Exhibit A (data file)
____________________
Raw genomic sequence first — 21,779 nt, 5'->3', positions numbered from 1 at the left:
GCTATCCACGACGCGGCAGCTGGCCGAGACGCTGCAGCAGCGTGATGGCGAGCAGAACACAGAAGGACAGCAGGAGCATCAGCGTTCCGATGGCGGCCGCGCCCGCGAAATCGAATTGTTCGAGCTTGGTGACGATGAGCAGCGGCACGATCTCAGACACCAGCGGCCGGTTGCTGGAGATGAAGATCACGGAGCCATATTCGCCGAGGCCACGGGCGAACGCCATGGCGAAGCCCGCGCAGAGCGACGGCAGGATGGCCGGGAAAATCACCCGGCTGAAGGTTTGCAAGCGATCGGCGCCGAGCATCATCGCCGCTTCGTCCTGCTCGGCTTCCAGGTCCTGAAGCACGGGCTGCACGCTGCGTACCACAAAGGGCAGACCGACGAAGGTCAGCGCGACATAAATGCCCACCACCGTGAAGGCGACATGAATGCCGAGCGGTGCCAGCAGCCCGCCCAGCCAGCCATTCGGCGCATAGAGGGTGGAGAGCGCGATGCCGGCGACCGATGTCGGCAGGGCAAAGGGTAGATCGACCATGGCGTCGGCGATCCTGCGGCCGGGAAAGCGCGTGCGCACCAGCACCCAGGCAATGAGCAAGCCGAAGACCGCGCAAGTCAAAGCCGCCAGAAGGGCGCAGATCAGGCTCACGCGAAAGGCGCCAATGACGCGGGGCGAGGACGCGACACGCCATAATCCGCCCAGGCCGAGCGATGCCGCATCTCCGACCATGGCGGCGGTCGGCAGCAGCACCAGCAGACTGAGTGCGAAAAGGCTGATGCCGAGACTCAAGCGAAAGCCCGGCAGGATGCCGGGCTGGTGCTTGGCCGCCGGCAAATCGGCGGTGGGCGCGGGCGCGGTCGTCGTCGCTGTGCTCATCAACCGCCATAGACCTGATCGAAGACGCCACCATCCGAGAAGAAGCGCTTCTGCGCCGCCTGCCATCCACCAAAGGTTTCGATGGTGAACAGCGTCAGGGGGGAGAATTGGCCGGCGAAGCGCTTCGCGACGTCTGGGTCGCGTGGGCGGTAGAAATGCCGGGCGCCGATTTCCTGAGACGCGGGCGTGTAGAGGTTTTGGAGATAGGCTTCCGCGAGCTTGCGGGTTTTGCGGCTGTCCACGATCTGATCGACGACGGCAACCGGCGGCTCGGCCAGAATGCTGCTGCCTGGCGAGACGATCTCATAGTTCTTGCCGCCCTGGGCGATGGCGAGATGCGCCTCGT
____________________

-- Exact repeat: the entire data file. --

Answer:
Raw genomic sequence first — 21,779 nt, 5'->3', positions numbered from 1 at the left:
GCTATCCACGACGCGGCAGCTGGCCGAGACGCTGCAGCAGCGTGATGGCGAGCAGAACACAGAAGGACAGCAGGAGCATCAGCGTTCCGATGGCGGCCGCGCCCGCGAAATCGAATTGTTCGAGCTTGGTGACGATGAGCAGCGGCACGATCTCAGACACCAGCGGCCGGTTGCTGGAGATGAAGATCACGGAGCCATATTCGCCGAGGCCACGGGCGAACGCCATGGCGAAGCCCGCGCAGAGCGACGGCAGGATGGCCGGGAAAATCACCCGGCTGAAGGTTTGCAAGCGATCGGCGCCGAGCATCATCGCCGCTTCGTCCTGCTCGGCTTCCAGGTCCTGAAGCACGGGCTGCACGCTGCGTACCACAAAGGGCAGACCGACGAAGGTCAGCGCGACATAAATGCCCACCACCGTGAAGGCGACATGAATGCCGAGCGGTGCCAGCAGCCCGCCCAGCCAGCCATTCGGCGCATAGAGGGTGGAGAGCGCGATGCCGGCGACCGATGTCGGCAGGGCAAAGGGTAGATCGACCATGGCGTCGGCGATCCTGCGGCCGGGAAAGCGCGTGCGCACCAGCACCCAGGCAATGAGCAAGCCGAAGACCGCGCAAGTCAAAGCCGCCAGAAGGGCGCAGATCAGGCTCACGCGAAAGGCGCCAATGACGCGGGGCGAGGACGCGACACGCCATAATCCGCCCAGGCCGAGCGATGCCGCATCTCCGACCATGGCGGCGGTCGGCAGCAGCACCAGCAGACTGAGTGCGAAAAGGCTGATGCCGAGACTCAAGCGAAAGCCCGGCAGGATGCCGGGCTGGTGCTTGGCCGCCGGCAAATCGGCGGTGGGCGCGGGCGCGGTCGTCGTCGCTGTGCTCATCAACCGCCATAGACCTGATCGAAGACGCCACCATCCGAGAAGAAGCGCTTCTGCGCCGCCTGCCATCCACCAAAGGTTTCGATGGTGAACAGCGTCAGGGGGGAGAATTGGCCGGCGAAGCGCTTCGCGACGTCTGGGTCGCGTGGGCGGTAGAAATGCCGGGCGCCGATTTCCTGAGACGCGGGCGTGTAGAGGTTTTGGAGATAGGCTTCCGCGAGCTTGCGGGTTTTGCGGCTGTCCACGATCTGATCGACGACGGCAACCGGCGGCTCGGCCAGAATGCTGCTGCCTGGCGAGACGATCTCATAGTTCTTGCCGCCCTGGGCGATGGCGAGATGCGCCTCGT